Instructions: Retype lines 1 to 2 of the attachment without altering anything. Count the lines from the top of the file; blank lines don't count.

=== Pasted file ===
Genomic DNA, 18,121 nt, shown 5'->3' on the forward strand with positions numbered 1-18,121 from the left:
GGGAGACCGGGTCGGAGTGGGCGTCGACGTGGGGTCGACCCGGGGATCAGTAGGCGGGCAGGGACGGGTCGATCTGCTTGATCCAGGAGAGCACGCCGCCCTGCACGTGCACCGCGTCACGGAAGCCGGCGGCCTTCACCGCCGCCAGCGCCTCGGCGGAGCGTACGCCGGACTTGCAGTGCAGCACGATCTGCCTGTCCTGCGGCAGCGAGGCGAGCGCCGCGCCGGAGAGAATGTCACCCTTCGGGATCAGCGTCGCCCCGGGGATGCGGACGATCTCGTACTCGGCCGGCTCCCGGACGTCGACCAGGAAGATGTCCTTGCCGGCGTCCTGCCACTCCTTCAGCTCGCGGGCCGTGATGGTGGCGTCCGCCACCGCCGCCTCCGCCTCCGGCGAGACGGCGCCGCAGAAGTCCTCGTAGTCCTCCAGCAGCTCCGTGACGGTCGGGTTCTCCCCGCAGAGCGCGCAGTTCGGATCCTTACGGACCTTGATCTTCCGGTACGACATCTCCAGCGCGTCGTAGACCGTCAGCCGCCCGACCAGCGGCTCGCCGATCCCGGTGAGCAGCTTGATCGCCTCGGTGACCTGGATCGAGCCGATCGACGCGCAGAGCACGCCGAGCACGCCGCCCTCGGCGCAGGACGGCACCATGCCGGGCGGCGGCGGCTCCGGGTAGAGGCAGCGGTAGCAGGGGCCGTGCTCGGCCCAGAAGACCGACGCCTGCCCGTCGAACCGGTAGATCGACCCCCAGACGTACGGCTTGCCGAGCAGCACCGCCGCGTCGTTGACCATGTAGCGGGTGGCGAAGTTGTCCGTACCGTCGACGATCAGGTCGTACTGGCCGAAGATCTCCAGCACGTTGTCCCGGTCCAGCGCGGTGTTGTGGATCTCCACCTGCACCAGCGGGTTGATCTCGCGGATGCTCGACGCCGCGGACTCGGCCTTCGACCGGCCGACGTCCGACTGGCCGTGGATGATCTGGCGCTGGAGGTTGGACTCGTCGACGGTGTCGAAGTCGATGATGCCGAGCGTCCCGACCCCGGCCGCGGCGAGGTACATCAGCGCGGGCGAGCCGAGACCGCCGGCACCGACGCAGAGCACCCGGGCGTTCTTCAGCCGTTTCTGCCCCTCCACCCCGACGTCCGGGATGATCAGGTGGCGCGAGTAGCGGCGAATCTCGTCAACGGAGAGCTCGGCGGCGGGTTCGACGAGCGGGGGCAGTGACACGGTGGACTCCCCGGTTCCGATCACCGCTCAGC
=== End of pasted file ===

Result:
Genomic DNA, 18,121 nt, shown 5'->3' on the forward strand with positions numbered 1-18,121 from the left:
GGGAGACCGGGTCGGAGTGGGCGTCGACGTGGGGTCGACCCGGGGATCAGTAGGCGGGCAGGGACGGGTCGATCTGCTTGATCCAGGAGAGCACGCCGCCCTGCACGTGCACCGCGTCACGGAAGCCGGCGGCCTTCACCGCCGCCAGCGCCTCGGCGGAGCGTACGCCGGACTTGCAGTGCAGCACGATCTGCCTGTCCTGCGGCAGCGAGGCGAGCGCCGCGCCGGAGAGAATGTCACCCTTCGGGATCAGCGTCGCCCCGGGGATGCGGACGATCTCGTACTCGGCCGGCTCCCGGACGTCGACCAGGAAGATGTCCTTGCCGGCGTCCTGCCACTCCTTCAGCTCGCGGGCCGTGATGGTGGCGTCCGCCACCGCCGCCTCCGCCTCCGGCGAGACGGCGCCGCAGAAGTCCTCGTAGTCCTCCAGCAGCTCCGTGACGGTCGGGTTCTCCCCGCAGAGCGCGCAGTTCGGATCCTTACGGACCTTGATCTTCCGGTACGACATCTCCAGCGCGTCGTAGACCGTCAGCCGCCCGACCAGCGGCTCGCCGATCCCGGTGAGCAGCTTGATCGCCTCGGTGACCTGGATCGAGCCGATCGACGCGCAGAGCACGCCGAGCACGCCGCCCTCGGCGCAGGACGGCACCATGCCGGGCGGCGGCGGCTCCGGGTAGAGGCAGCGGTAGCAGGGGCCGTGCTCGGCCCAGAAGACCGACGCCTGCCCGTCGAACCGGTAGATCGACCCCCAGACGTACGGCTTGCCGAGCAGCACCGCCGCGTCGTTGACCATGTAGCGGGTGGCGAAGTTGTCCGTACCGTCGACGATCAGGTCGTACTGGCCGAAGATCTCCAGCACGTTGTCCCGGTCCAGCGCGGTGTTGTGGATCTCCACCTGCACCAGCGGGTTGATCTCGCGGATGCTCGACGCCGCGGACTCGGCCTTCGACCGGCCGACGTCCGACTGGCCGTGGATGATCTGGCGCTGGAGGTTGGACTCGTCGACGGTGTCGAAGTCGATGATGCCGAGCGTCCCGACCCCGGCCGCGGCGAGGTACATCAGCGCGGGCGAGCCGAGACCGCCGGCACCGACGCAGAGCACCCGGGCGTTCTTCAGCCGTTTCTGCCCCTCCACCCCGACGTCCGGGATGATCAGGTGGCGCGAGTAGCGGCGAATCTCGTCAACGGAGAGCTCGGCGGCGGGTTCGACGAGCGGGGGCAGTGACACGGTGGACTCCCCGGTTCCGATCACCGCTCAGC